Although the hospital is not offering training specifically aimed at home caregivers, Pace emphasized that the training for Covid-19 for this time is essentially the same as standard precautions for any infectious disease, which every home caregiver should be up to speed on. She also said that the Oregon Health Authority has a very thorough guideline for home caregivers to protect themselves and clients.

At this point, the hospital cannot do in-house testing for coronavirus; however they expect the kits to arrive in the near future. Pace cautioned they expect the in-house tests to be gobbled up quickly.

Despite rumors to the contrary, Wallowa County has tested eight patients for the virus. While seven are still awaiting results, one returned negative.

With TV news rife about the lack of personal protective equipment (PPE) Pace assured the Chieftain that the hospital is on top of the situation.

“That is certainly something we are monitoring very closely and continuing to stay ahead on,” she said. “At this point in time we feel very comfortable with the amount of our PPE.” She added that government mandates to large companies to focus production on PPE will help alleviate any upcoming shortages.

Lastly, Pace addressed the issue of the possible lack of beds if enough people came down with the virus. She said that the hospital had a plan to address such an event long before the coronavirus appeared on the scene.

“We have a plan called a surge plan, meaning a surge on the hospital that would utilize the entire campus in a way that will keep patients safe,” she said. “At full capacity, we have the ability to double the number of beds we traditionally have available.” She added the hospital also has a contingency plan that includes contracts with off-sight locations in case those 50 beds are filled.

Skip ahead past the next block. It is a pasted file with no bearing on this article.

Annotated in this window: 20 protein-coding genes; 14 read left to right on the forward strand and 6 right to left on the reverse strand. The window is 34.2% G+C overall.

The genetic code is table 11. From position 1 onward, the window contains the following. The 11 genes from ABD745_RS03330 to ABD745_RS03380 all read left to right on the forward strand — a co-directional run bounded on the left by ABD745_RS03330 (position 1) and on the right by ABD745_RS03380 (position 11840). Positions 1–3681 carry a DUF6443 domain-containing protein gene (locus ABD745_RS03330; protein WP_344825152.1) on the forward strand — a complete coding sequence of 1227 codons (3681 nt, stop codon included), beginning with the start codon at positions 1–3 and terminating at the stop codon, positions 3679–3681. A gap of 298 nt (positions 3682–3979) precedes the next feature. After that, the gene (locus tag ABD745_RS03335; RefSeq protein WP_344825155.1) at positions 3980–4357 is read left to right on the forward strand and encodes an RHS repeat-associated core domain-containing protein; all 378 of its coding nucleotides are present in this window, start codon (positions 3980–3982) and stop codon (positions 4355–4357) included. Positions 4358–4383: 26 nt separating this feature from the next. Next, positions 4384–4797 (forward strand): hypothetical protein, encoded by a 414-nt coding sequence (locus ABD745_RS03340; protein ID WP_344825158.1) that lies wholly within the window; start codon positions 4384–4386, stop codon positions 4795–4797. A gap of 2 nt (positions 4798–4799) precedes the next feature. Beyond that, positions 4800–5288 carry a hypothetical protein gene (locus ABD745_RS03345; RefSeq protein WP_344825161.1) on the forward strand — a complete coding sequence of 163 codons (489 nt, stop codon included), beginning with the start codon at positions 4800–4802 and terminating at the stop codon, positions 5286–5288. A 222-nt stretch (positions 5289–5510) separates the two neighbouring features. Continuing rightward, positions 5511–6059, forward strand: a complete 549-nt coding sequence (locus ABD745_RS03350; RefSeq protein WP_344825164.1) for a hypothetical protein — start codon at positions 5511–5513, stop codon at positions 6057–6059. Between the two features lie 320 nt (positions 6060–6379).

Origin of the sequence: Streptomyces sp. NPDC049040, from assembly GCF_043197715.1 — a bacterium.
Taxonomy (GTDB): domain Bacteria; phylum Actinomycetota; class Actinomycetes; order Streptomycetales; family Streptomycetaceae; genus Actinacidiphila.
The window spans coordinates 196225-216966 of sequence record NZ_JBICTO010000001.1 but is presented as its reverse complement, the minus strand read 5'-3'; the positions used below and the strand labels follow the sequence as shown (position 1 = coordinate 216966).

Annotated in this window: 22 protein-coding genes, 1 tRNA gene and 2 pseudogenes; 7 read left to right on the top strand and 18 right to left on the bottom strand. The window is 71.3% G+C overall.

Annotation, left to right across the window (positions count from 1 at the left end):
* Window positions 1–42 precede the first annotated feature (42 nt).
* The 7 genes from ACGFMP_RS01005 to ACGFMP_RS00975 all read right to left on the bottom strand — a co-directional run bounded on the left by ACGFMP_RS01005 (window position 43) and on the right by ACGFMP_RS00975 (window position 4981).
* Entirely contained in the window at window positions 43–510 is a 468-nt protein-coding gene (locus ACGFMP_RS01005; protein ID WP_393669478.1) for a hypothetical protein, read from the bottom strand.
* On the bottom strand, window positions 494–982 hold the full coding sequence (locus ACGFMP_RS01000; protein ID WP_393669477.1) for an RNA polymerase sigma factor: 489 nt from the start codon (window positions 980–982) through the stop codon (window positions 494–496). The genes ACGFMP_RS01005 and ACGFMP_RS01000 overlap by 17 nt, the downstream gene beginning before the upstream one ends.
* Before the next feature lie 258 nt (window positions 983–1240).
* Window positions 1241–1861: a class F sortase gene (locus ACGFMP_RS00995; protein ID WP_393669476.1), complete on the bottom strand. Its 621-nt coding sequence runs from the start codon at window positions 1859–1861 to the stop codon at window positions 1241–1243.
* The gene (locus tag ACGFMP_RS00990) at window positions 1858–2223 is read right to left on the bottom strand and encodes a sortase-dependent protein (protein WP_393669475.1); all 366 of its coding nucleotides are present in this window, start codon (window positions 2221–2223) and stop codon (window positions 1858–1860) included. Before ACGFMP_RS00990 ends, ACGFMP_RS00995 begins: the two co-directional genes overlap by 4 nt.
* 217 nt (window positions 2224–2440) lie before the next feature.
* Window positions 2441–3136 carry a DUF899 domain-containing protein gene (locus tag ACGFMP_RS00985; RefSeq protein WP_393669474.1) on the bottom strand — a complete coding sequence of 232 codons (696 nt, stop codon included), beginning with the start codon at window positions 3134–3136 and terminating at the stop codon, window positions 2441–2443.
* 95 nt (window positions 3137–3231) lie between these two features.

Over at Winding Waters Clinic, spokesman Nic Powers said that the staff is busier in a different way than three weeks ago. Thanks to the coronavirus, curbside visits have ramped up dramatically.

“We’re taking care of people with symptoms of infectious diseases whether it’s flu or RSV (Respiratory Syncytial Virus) or maybe Covid out in their cars at the curb,” he said. “We are taking the temperatures of all patients coming into the building. If they have a fever, we’re asking them to go into the back for the curbside visit, so they’re not accidentally exposing staff or other patients to an infectious virus.” He added the clinic has taken staff temperatures for well over a week to make sure they are healthy or they go home if they display symptoms.

Powers said that testing capacity is extremely limited. Although the clinic has sent off tests, they’ve gotten no coronavirus confirmations back.

“”We’re adapting,” he said. “We’re now only basically open for urgent or emergency care – anything we need to do in person, medical or dental.”

The clinic is also making great use of telehealth services, so that anyone who wants to speak with a provider can do so.

“People can at least get advice that way, and if there’s anything to show us in a video image, we can see how they look and decide how to help them.

Home visits are something else the clinic offers for their most vulnerable people who are homebound and are advised not to leave their home because of age or medical condition. The clinic has a provider who daily goes out on these home visits.

The Winding Waters staff wishes that it could be open for more routine care, but the clinic is following the latest state guidelines, which is discouraging physical interaction as much as possible to lessen the possibility of spreading germs.

“We’re still here and still open for people that need us and very much part of the planning and response in association with Wallowa Memorial Hospital, Mountain View Medical and other providers in the community,” he said. “There’s definitely a coming together of the medical and health care community in the county.”

Winding Waters has yet to lay off any employees and hopes it doesn’t happen. Powers said that the clinic plans to keep everyone useful and busy. Some of this is done by repurposing some employees from their normal duties. He said that although cash flow has taken a hit, he’s also hopeful of getting some emergency funding from the federal or state government that will help the clinic get through this rough patch and keep people employed and taking care of patients.